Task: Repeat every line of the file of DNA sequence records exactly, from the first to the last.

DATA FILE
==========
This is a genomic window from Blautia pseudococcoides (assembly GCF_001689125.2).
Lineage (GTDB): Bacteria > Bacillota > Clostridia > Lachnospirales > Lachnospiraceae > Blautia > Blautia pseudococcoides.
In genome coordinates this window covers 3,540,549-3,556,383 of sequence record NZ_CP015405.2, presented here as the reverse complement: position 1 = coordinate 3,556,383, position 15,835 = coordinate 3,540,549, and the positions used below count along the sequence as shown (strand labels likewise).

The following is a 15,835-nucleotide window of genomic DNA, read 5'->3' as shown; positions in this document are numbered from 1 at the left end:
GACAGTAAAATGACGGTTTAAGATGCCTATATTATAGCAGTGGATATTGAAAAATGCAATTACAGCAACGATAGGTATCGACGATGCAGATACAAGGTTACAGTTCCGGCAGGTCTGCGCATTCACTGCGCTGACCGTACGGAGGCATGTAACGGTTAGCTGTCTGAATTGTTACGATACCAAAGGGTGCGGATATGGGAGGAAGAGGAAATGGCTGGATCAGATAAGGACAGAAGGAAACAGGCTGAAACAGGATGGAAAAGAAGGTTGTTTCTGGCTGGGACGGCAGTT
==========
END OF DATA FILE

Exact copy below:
This is a genomic window from Blautia pseudococcoides (assembly GCF_001689125.2).
Lineage (GTDB): Bacteria > Bacillota > Clostridia > Lachnospirales > Lachnospiraceae > Blautia > Blautia pseudococcoides.
In genome coordinates this window covers 3,540,549-3,556,383 of sequence record NZ_CP015405.2, presented here as the reverse complement: position 1 = coordinate 3,556,383, position 15,835 = coordinate 3,540,549, and the positions used below count along the sequence as shown (strand labels likewise).

The following is a 15,835-nucleotide window of genomic DNA, read 5'->3' as shown; positions in this document are numbered from 1 at the left end:
GACAGTAAAATGACGGTTTAAGATGCCTATATTATAGCAGTGGATATTGAAAAATGCAATTACAGCAACGATAGGTATCGACGATGCAGATACAAGGTTACAGTTCCGGCAGGTCTGCGCATTCACTGCGCTGACCGTACGGAGGCATGTAACGGTTAGCTGTCTGAATTGTTACGATACCAAAGGGTGCGGATATGGGAGGAAGAGGAAATGGCTGGATCAGATAAGGACAGAAGGAAACAGGCTGAAACAGGATGGAAAAGAAGGTTGTTTCTGGCTGGGACGGCAGTT